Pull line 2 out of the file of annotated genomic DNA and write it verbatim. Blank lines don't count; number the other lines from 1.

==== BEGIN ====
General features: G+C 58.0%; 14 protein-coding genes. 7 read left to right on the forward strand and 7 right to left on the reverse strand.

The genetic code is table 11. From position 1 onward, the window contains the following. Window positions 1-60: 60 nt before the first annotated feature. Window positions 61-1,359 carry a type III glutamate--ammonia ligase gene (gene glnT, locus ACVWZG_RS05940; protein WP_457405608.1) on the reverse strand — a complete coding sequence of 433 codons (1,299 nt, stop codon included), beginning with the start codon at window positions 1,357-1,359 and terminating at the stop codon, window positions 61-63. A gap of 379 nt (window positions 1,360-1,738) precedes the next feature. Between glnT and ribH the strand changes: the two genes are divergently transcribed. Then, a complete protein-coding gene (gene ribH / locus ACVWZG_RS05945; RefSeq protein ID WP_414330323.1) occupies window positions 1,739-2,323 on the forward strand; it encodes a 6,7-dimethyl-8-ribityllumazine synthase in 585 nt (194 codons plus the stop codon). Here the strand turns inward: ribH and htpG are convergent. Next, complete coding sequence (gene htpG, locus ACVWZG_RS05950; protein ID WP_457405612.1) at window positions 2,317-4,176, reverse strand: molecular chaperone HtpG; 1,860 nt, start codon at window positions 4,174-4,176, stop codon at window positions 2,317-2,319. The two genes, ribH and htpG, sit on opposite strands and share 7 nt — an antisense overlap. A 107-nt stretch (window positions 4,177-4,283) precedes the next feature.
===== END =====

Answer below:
The genetic code is table 11. From position 1 onward, the window contains the following. Window positions 1-60: 60 nt before the first annotated feature. Window positions 61-1,359 carry a type III glutamate--ammonia ligase gene (gene glnT, locus ACVWZG_RS05940; protein WP_457405608.1) on the reverse strand — a complete coding sequence of 433 codons (1,299 nt, stop codon included), beginning with the start codon at window positions 1,357-1,359 and terminating at the stop codon, window positions 61-63. A gap of 379 nt (window positions 1,360-1,738) precedes the next feature. Between glnT and ribH the strand changes: the two genes are divergently transcribed. Then, a complete protein-coding gene (gene ribH / locus ACVWZG_RS05945; RefSeq protein ID WP_414330323.1) occupies window positions 1,739-2,323 on the forward strand; it encodes a 6,7-dimethyl-8-ribityllumazine synthase in 585 nt (194 codons plus the stop codon). Here the strand turns inward: ribH and htpG are convergent. Next, complete coding sequence (gene htpG, locus ACVWZG_RS05950; protein ID WP_457405612.1) at window positions 2,317-4,176, reverse strand: molecular chaperone HtpG; 1,860 nt, start codon at window positions 4,174-4,176, stop codon at window positions 2,317-2,319. The two genes, ribH and htpG, sit on opposite strands and share 7 nt — an antisense overlap. A 107-nt stretch (window positions 4,177-4,283) precedes the next feature.